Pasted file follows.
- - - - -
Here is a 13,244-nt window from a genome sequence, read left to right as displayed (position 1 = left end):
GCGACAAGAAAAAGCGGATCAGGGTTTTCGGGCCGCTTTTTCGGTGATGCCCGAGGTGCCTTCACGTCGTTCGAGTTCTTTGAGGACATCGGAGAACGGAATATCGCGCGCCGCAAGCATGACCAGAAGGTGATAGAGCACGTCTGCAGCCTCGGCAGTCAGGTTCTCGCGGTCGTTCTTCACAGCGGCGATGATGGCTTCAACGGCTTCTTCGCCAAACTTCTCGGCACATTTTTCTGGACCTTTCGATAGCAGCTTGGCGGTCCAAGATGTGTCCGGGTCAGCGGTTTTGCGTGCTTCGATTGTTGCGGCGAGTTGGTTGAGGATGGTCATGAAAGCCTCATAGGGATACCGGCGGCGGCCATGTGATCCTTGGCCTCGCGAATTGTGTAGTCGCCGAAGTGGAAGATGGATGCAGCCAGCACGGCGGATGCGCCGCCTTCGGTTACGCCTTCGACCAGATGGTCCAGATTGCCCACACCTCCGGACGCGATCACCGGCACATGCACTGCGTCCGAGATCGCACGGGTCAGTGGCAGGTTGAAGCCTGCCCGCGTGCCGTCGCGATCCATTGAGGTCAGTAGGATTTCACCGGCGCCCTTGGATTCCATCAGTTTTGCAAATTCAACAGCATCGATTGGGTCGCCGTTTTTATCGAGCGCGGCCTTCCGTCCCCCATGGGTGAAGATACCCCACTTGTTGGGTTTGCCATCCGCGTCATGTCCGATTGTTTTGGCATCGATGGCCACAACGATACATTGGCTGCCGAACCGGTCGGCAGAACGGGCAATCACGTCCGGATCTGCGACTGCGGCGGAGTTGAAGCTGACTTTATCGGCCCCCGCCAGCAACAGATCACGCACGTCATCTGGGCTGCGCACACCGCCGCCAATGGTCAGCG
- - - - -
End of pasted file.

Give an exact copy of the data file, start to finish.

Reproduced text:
Here is a 13,244-nt window from a genome sequence, read left to right as displayed (position 1 = left end):
GCGACAAGAAAAAGCGGATCAGGGTTTTCGGGCCGCTTTTTCGGTGATGCCCGAGGTGCCTTCACGTCGTTCGAGTTCTTTGAGGACATCGGAGAACGGAATATCGCGCGCCGCAAGCATGACCAGAAGGTGATAGAGCACGTCTGCAGCCTCGGCAGTCAGGTTCTCGCGGTCGTTCTTCACAGCGGCGATGATGGCTTCAACGGCTTCTTCGCCAAACTTCTCGGCACATTTTTCTGGACCTTTCGATAGCAGCTTGGCGGTCCAAGATGTGTCCGGGTCAGCGGTTTTGCGTGCTTCGATTGTTGCGGCGAGTTGGTTGAGGATGGTCATGAAAGCCTCATAGGGATACCGGCGGCGGCCATGTGATCCTTGGCCTCGCGAATTGTGTAGTCGCCGAAGTGGAAGATGGATGCAGCCAGCACGGCGGATGCGCCGCCTTCGGTTACGCCTTCGACCAGATGGTCCAGATTGCCCACACCTCCGGACGCGATCACCGGCACATGCACTGCGTCCGAGATCGCACGGGTCAGTGGCAGGTTGAAGCCTGCCCGCGTGCCGTCGCGATCCATTGAGGTCAGTAGGATTTCACCGGCGCCCTTGGATTCCATCAGTTTTGCAAATTCAACAGCATCGATTGGGTCGCCGTTTTTATCGAGCGCGGCCTTCCGTCCCCCATGGGTGAAGATACCCCACTTGTTGGGTTTGCCATCCGCGTCATGTCCGATTGTTTTGGCATCGATGGCCACAACGATACATTGGCTGCCGAACCGGTCGGCAGAACGGGCAATCACGTCCGGATCTGCGACTGCGGCGGAGTTGAAGCTGACTTTATCGGCCCCCGCCAGCAACAGATCACGCACGTCATCTGGGCTGCGCACACCGCCGCCAATGGTCAGCG